What Are Fraudulent Transfers?

Hands of businessperson with smartphone scrolling through online banking account

In the complex world of finance and debt, fraudulent transfers can pose significant challenges.
But what exactly are these transfers, and how can you recognize and combat them? Let’s break
down the essentials in a way that’s easy to understand.
Fraudulent transfers occur when a debtor moves assets or incurs obligations to hinder, delay, or
defraud creditors. Think of it as someone trying to hide their money before a big expense, like a
legal judgment, hits them. These transfers fall into two main categories under the Uniform
Fraudulent Transfer Act (UFTA): actual fraud and constructive fraud.

What is actual fraud?

Actual fraud involves a debtor deliberately transferring assets to avoid paying creditors. Proving
this requires showing that the debtor intended to cheat their creditors. However, proving intent
can be tricky, so courts look for certain “badges of fraud”—indicators that suggest fraudulent
behavior. These include:

  • Transfers to insiders, like family members or business associates.
  • The debtor keeps control of the assets after the transfer.
  • Hiding the transfer or making it secretly.
  • Transferring assets just before or after a lawsuit is filed.
  • Moving substantial assets or nearly all of the debtor’s assets.
  • The debtor fleeing or hiding assets.
  • Getting less than fair value in return for the assets.

If several of these badges are present, it strongly suggests fraud. For example, if someone moves
their property to a sibling for a nominal amount right before losing a court case, it looks
suspicious and may be deemed fraudulent.

What is constructive fraud?

Constructive fraud doesn’t require proving intent. Instead, it focuses on the fairness of the
transaction. A transfer is considered constructively fraudulent if:

  1. The debtor was insolvent at the time of the transfer, meaning their debts exceeded their
  2. The debtor didn’t receive a reasonably equivalent value in return.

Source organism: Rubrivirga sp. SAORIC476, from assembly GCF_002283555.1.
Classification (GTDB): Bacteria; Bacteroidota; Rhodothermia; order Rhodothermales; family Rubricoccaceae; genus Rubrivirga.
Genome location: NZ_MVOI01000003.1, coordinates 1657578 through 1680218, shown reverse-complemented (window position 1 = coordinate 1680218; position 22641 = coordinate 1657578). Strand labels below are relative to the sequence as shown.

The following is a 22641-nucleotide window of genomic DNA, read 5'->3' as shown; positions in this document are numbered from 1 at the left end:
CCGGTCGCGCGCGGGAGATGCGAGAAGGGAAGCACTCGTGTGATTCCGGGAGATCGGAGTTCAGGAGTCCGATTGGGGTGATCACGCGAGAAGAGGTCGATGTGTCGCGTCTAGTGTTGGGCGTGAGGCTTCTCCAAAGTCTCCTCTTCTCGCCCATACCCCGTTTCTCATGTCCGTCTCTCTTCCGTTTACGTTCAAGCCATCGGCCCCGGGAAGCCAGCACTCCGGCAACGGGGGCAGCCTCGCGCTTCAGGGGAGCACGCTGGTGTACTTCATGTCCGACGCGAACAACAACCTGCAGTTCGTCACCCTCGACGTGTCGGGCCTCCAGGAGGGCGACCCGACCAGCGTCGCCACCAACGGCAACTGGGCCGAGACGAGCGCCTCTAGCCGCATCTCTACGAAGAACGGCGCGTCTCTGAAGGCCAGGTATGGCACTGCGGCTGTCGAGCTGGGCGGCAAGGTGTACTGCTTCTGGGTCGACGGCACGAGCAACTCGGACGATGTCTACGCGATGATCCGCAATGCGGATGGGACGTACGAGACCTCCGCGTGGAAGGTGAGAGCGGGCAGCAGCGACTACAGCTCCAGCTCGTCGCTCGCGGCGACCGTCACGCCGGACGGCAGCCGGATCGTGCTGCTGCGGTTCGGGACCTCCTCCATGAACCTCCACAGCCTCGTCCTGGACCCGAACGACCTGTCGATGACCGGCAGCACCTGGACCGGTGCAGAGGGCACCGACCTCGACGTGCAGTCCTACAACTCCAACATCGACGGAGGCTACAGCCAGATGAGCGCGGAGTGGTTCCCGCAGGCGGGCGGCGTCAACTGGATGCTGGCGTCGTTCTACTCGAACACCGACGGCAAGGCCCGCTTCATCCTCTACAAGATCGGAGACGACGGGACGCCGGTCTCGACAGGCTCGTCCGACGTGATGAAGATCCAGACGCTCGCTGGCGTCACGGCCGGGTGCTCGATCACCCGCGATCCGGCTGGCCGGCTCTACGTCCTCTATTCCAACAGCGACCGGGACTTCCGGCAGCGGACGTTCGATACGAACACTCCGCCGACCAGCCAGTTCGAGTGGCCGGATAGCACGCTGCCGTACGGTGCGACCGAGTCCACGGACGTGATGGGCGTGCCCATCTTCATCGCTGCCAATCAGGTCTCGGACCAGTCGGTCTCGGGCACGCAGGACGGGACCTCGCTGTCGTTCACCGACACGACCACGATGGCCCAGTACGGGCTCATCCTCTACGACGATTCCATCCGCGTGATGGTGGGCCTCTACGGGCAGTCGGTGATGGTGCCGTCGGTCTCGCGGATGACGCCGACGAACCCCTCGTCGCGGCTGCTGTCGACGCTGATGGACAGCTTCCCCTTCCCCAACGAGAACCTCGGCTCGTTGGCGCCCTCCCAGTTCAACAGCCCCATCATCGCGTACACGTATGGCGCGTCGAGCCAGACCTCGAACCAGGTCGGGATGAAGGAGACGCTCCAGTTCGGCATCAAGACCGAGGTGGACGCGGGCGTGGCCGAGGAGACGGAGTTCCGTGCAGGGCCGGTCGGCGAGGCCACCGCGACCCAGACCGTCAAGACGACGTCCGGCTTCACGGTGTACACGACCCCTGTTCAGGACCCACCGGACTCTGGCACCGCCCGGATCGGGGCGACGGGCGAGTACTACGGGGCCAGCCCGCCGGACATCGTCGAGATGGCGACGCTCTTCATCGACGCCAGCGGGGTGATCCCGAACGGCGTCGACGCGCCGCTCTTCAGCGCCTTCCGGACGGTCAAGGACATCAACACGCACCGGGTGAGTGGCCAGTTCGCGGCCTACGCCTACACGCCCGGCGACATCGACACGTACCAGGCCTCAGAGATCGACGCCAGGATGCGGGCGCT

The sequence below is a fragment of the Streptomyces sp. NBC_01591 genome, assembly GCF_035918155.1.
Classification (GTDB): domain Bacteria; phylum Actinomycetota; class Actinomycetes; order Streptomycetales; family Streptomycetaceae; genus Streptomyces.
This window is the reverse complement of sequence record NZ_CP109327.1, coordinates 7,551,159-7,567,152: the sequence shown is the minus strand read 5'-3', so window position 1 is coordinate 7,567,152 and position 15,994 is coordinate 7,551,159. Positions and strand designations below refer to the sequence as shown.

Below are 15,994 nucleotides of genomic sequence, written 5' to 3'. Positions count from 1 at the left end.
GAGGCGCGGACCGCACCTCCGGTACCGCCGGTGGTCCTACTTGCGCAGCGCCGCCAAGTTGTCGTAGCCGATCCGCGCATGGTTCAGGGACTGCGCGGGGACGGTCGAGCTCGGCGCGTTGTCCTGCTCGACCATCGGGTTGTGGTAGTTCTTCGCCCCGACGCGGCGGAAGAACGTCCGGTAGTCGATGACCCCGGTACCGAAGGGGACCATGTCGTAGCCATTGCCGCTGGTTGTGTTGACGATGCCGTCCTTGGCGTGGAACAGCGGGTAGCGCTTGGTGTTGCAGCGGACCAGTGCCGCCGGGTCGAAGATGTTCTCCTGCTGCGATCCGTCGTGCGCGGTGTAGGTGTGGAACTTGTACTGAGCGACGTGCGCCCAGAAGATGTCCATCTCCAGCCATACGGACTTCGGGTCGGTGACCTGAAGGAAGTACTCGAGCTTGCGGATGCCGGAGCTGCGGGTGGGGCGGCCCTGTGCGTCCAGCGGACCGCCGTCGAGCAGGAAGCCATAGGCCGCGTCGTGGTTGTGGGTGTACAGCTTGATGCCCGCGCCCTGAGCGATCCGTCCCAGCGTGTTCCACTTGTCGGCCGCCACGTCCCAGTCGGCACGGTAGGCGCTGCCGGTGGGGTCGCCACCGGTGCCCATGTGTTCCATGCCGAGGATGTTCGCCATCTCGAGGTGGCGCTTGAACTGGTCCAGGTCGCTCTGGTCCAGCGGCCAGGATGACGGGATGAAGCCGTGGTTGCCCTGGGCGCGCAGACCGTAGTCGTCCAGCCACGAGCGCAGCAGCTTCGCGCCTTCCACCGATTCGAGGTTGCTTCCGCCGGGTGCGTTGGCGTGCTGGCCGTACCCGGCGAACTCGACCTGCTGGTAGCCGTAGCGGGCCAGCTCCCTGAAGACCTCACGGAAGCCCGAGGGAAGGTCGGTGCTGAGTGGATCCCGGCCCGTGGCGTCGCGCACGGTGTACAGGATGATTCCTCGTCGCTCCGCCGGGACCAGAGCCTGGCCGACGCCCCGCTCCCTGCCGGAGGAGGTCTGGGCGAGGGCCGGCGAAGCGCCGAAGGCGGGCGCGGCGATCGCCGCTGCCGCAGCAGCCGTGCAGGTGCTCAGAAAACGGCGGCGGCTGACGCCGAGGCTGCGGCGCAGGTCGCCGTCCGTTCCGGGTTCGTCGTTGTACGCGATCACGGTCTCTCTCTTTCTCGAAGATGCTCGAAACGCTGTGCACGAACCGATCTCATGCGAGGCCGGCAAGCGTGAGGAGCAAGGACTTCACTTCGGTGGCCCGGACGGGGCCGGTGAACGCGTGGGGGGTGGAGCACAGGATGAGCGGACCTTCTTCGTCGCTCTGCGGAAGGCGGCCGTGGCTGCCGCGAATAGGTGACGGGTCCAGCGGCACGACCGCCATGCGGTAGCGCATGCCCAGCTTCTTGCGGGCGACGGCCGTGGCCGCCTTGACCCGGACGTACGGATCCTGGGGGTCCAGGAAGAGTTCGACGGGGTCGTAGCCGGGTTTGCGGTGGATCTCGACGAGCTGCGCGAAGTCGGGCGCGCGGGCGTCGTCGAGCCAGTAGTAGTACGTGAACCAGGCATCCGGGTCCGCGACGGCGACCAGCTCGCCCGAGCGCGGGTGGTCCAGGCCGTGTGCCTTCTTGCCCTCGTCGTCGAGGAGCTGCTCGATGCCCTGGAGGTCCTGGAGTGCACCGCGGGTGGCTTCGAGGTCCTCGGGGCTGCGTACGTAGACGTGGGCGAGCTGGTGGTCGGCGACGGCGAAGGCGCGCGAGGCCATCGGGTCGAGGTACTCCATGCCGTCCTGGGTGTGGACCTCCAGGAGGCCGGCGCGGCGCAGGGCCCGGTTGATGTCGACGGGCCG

In simpler terms, if someone gives away valuable assets without getting fair compensation while
    being in financial trouble, it may be considered fraudulent.

What is an example of a fraudulent transfer?

Imagine Lauren, a small business owner, is facing a massive lawsuit from a former employee for
wrongful termination. Lauren’s lawyer has warned her that she will likely lose the case and be
required to pay substantial damages. Fearing this outcome, Lauren decides to protect her assets
by transferring them to her brother, Daniel.

Lauren owns a luxury car worth $80,000 and a vacation home valued at $500,000. A month
before the court’s final decision, she sells the car to Daniel for $10,000 and the vacation home
for $50,000. Daniel continues to use the car and stays in the vacation home as if nothing has

Here’s how the law would view this:

  • Actual Fraud: If Lauren transferred these assets to Daniel intending to keep them out of the reach of her creditors, her actions exhibit several badges of fraud. She transferred the assets to an insider (her brother), received significantly less than fair value, continued to use the assets as if she still owned them, and made the transfers near the time of the expected judgment. These factors strongly suggest fraudulent intent. Because of this, a court could find that Lauren’s primary aim was to hide her assets from the impending judgment, making it difficult for the former employee to collect the damages awarded by the court.